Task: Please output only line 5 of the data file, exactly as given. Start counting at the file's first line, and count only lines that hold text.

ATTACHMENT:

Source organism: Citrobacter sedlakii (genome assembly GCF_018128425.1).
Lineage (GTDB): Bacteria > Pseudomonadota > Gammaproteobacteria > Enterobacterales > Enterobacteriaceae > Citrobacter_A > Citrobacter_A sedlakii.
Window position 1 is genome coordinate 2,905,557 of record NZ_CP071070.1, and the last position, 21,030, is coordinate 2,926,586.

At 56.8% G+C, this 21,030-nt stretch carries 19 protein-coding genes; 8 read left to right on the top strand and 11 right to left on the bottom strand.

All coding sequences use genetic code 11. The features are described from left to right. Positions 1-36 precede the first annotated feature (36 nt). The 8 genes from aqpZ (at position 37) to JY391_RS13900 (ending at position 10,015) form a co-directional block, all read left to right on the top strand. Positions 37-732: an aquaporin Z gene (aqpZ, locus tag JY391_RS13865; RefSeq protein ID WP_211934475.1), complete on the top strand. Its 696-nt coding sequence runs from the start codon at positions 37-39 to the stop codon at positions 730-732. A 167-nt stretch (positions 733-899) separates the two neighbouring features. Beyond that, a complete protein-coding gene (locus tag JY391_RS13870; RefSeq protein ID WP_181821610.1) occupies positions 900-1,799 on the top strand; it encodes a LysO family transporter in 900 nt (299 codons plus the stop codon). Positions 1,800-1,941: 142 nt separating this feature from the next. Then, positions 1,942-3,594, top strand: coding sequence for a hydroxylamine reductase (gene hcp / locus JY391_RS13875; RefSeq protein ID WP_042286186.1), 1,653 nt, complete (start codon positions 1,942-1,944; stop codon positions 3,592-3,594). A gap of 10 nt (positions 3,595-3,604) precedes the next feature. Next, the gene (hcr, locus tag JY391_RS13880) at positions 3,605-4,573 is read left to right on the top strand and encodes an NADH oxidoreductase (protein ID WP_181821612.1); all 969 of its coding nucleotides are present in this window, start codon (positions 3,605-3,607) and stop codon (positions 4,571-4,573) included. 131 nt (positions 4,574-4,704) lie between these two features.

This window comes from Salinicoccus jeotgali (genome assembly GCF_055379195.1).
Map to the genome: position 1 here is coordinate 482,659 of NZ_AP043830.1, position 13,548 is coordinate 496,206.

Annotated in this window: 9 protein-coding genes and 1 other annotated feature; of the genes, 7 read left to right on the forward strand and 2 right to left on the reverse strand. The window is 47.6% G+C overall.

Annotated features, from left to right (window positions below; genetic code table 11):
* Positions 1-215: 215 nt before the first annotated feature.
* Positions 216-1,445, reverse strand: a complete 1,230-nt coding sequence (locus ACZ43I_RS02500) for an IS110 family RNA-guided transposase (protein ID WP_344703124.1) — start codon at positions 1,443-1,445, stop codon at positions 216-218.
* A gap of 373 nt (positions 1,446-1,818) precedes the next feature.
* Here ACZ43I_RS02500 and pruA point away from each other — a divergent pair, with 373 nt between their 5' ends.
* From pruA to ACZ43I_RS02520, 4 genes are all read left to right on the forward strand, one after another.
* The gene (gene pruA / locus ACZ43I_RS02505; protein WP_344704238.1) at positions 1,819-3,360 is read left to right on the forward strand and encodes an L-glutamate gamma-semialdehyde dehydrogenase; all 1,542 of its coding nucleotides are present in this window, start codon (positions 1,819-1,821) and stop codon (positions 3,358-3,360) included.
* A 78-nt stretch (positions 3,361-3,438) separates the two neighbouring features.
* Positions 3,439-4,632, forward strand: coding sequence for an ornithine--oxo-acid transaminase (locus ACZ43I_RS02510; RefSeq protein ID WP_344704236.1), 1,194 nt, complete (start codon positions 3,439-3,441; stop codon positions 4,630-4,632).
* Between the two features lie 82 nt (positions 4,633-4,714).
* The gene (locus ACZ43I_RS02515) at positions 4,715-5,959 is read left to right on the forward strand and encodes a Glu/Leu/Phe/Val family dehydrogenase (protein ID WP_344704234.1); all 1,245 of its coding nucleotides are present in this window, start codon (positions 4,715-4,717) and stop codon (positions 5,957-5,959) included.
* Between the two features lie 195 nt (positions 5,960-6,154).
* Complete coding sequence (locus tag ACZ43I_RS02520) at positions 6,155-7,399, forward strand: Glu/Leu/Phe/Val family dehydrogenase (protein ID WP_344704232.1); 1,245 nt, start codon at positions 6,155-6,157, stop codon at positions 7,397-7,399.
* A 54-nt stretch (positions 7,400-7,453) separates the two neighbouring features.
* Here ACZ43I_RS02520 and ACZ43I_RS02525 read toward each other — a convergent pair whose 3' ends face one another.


All coding sequences use genetic code 11. The features are described from left to right. Positions 1-36 precede the first annotated feature (36 nt). The 8 genes from aqpZ (at position 37) to JY391_RS13900 (ending at position 10,015) form a co-directional block, all read left to right on the top strand. Positions 37-732: an aquaporin Z gene (aqpZ, locus tag JY391_RS13865; RefSeq protein ID WP_211934475.1), complete on the top strand. Its 696-nt coding sequence runs from the start codon at positions 37-39 to the stop codon at positions 730-732. A 167-nt stretch (positions 733-899) separates the two neighbouring features. Beyond that, a complete protein-coding gene (locus tag JY391_RS13870; RefSeq protein ID WP_181821610.1) occupies positions 900-1,799 on the top strand; it encodes a LysO family transporter in 900 nt (299 codons plus the stop codon). Positions 1,800-1,941: 142 nt separating this feature from the next. Then, positions 1,942-3,594, top strand: coding sequence for a hydroxylamine reductase (gene hcp / locus JY391_RS13875; RefSeq protein ID WP_042286186.1), 1,653 nt, complete (start codon positions 1,942-1,944; stop codon positions 3,592-3,594). A gap of 10 nt (positions 3,595-3,604) precedes the next feature. Next, the gene (hcr, locus tag JY391_RS13880) at positions 3,605-4,573 is read left to right on the top strand and encodes an NADH oxidoreductase (protein ID WP_181821612.1); all 969 of its coding nucleotides are present in this window, start codon (positions 3,605-3,607) and stop codon (positions 4,571-4,573) included. 131 nt (positions 4,574-4,704) lie between these two features.